Juniper & Crow
The essence of Life and Spirit is found in this eclectic land of stone and heat, thorn and spiral. Stories are contained in the watercolors of bone-dry canyons and dusty horizons... These words are a love letter for the vastness of wild land, the mercurial nature of desert creatures and the holy presence of Life transcending constraint.
Stories for the Spellbound Heart
“Books have long been instruments of the divinatory arts.”
― Alberto Manguel, The Library at Night
Someone once said that books make for a poor introduction to life. Whether one’s quest involves true love or life’s purpose, one woman’s story is another’s fiction. And, so I have learned that the truth I am seeking purposely rests in stories, dreams, poetic fragments… If not through fairy tales, I could have learned my lessons by listening to songbirds along the barbed wire of an Indiana field. It is in lines of poems and the lilt of eveningsong I return, back in those fields, chasing the pure heart of life.
Years ago, I believed in humans. Or, rather I longed for them, for one―one true heart. I read the tempestuous tales of Miller, the response-prose of Nin in her coveted journals. I rose to the poems of Rilke, the farmer’s angel. I wept in closets, in schools, for something closer than the people I seemed to walk amongst, in the crude suicides of Berryman and Plath. I wore the golden threads of Marlowe;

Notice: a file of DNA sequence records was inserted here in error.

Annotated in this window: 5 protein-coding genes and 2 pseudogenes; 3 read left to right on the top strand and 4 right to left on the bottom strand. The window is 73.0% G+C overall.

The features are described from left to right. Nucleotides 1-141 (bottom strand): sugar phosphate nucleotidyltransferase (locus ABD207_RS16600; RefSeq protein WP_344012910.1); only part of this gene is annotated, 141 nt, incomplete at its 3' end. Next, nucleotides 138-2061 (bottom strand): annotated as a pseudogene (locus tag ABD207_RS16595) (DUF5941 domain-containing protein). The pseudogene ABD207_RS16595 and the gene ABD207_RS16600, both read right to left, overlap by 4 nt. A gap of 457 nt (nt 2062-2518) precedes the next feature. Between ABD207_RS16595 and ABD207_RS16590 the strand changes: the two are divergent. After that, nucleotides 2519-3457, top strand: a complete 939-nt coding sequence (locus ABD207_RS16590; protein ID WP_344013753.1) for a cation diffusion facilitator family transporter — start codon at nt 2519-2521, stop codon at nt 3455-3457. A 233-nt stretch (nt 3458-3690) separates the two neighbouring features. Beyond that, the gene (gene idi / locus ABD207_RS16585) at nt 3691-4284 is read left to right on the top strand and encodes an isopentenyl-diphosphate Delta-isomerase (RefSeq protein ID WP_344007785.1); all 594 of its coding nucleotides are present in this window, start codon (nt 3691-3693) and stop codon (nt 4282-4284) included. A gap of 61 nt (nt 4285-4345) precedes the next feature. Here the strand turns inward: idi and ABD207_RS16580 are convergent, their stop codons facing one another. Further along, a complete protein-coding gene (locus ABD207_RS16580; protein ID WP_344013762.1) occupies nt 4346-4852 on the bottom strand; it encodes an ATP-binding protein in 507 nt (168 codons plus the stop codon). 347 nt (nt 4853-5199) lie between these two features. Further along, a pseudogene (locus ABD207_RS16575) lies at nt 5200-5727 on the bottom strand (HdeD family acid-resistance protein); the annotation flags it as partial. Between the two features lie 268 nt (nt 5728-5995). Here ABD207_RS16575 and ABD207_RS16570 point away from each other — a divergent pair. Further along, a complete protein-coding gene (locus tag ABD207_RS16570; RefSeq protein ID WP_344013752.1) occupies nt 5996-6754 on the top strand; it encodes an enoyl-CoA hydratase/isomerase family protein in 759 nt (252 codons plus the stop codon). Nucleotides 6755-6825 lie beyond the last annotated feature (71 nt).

And we will all the pleasures prove
That hills and valleys, dale and field,
And all the craggy mountains yield.
Let the blaze of wheat and barn-dwellers carry me beyond. I never knew a common language. I spoke in spiral stairwells with Bachelard and whispered the name of the shaman’s poison to Eliade’s dreaming. I was tempted by the heavy common spells of Dylan Thomas―his literary yoke: the banal obsessions of the poor, the tangled vines. I was weighed down by words, pushed under the wet soil of the green home of isles. Living through words, it seemed, was more enchanted, possible.
Throughout my life I have been most drawn to the well-read vagabond, the dreamer of words. We misfits delve deep into the places only secret passages, scribbles, and verse could explain. The writers and especially, the poets translate the songs of life and make beauty out of death, an inevitable pain we carry with us.
But, books are not the only form of magic for a young girl (or an equally unsettled woman). Books are just the gateway to the ethereal. So, too, wilderness, or in my early years, the woodlands and fields surrounding my home became backdrop to the marvelous.
“There are demons in the trees,” my great aunt hissed. She loathed the sensibility of trees, the diamond light of stories that spilled from the laps of camping strangers.
“There a witches in them woods,” warned our neighbor, an old, blood-worn man who could have been equally despised. His cradled, misunderstood life lacked the love and children known to other homes.
Do you want to know a story?
Get out of your head, girl, before your family thinks you’re crazy.